Napoleon's Buttons

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Napoleon's Buttons is the fascinating account of seventeen groups of molecules that have greatly influenced the course of history. These molecules provided the impetus for early exploration, and made possible the voyages of discovery that ensued. The molecules resulted in grand feats of engineering and spurred advances in medicine and law; they determined what we now eat, drink, and wear. A change as small as the position of an atom can lead to enormous alterations in the properties of a substance-which, in turn, can result in great historical shifts.

With lively prose and an eye for colorful and unusual details, Le Couteur and Burreson offer a novel way to understand the shaping of civilization and the workings of our contemporary world.
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About the author

PENNY CAMERON LE COUTEUR, PH.D., teaches chemistry at Capilano College in British Columbia, Canada, where she has been a professor for over thirty years. Winner of a Polysar Award for Outstanding Chemistry Teaching in Canadian Colleges, she was formerly the head of Capilano’s chemistry department and was chair of pure and applied sciences. She has written chemistry distance-education courses, coauthored a chemistry textbook, and served as a project adviser in chemistry for universities in eastern Indonesia. She was born in Auckland, New Zealand, and now lives in North Vancouver.

JAY BURRESON, PH.D., has worked as an industrial chemist and held a National Institutes of Health special fellowship for research on chemical compounds in marine life. He is also the general manager of a high-tech company.
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4.2
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Additional Information

Publisher
Penguin
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Published on
May 24, 2004
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Pages
384
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ISBN
9781440650321
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Features
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Language
English
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Genres
Science / Applied Sciences
Science / Chemistry / General
Science / History
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Content Protection
This content is DRM protected.
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Eligible for Family Library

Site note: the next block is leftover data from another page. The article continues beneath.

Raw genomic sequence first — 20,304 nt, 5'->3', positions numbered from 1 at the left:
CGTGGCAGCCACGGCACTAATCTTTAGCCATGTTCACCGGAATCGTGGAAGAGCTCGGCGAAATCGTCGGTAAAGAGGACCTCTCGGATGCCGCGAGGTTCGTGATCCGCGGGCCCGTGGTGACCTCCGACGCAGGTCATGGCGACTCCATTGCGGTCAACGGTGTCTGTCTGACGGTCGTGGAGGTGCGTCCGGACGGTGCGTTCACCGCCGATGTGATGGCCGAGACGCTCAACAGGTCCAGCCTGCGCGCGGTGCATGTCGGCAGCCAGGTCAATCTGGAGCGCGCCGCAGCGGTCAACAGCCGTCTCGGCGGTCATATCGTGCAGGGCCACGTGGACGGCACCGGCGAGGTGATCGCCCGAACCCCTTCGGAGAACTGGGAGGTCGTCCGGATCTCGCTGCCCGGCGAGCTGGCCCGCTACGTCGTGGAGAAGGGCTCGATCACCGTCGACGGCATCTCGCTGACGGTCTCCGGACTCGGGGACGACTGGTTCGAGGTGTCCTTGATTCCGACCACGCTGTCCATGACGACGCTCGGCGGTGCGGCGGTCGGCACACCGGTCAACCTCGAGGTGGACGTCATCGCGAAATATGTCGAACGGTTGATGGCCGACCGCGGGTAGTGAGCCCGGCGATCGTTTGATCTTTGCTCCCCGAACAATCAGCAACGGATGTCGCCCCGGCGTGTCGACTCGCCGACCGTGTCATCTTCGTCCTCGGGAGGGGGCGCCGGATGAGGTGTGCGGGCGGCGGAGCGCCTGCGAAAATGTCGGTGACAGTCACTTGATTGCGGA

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'The importance of the end in view prompted me to undertake all this work, which seemed to me destined to bring about a revolution in physics and chemistry.'
Antoine Lavoisier, 1773

Great advances in human history have often rested on and prompted progress in chemistry. The exploitation of fire, the development of pigments, and the discovery that metals could be smelted and worked laid the foundations of civilization. The search for better tools and weapons drove metallurgy, and the need for medicines and perfumes lay behind the first laboratories. Our world and our bodies are immensely complex chemical systems; everything in life and matter comes down to chemistry in the end. The Story of Chemistry traces the emergence of this knowledge as humans have struggled to model and understand the world around and within them.

The origins of chemistry lie in practical applications developed in prehistory: smelting metal, cooking, and making pigments and medicines. The Ancient Greeks were the first to seek rational models to explain the behaviour and interaction of matter. Chemistry remains an innately practical science, but now has solid theoretical foundations that extend its usefulness beyond anything our ancestors could have imagined.

Our story takes us through centuries of alchemical endeavour, following gifted men who were led down the wrong path by a flawed paradigm, through the beginnings of modern chemistry in the Scientific Revolution, right up to the 21st century. En route we will see how chemistry became divorced from alchemy, with the scientific method applied first by Francis Bacon; how the theoretical groundwork of chemistry was laid by Robert Boyle's The Sceptical Chymist; how great practical and theoretical chemists such as Antoine-Laurent Lavoisier, Joseph Priestley, and John Dalton uncovered the nature of gases; and how the discovery of atomic structure has ultimately explained the properties and behaviour of all matter.

Chemistry has brought huge benefits to humankind. Its practical application has given fuel to warm us, synthetic materials to enhance our lives, and medicines to cure life-threatening illnesses. Its theoretical framework enables us to explain how our bodies and the wider world work. But in the wake of these discoveries have come some immense problems, including pollution, climate change, and drug-resistant microbes. Modern chemistry uses our newfound knowledge to address these problems.

Topics include:

Prechemistry since prehistory
Alchemy and the transmutation of metals
The rise of the scientific method
Identifying the chemical elements
Understanding gases
The nature of the atom
Organic chemistry
Chemical analysis
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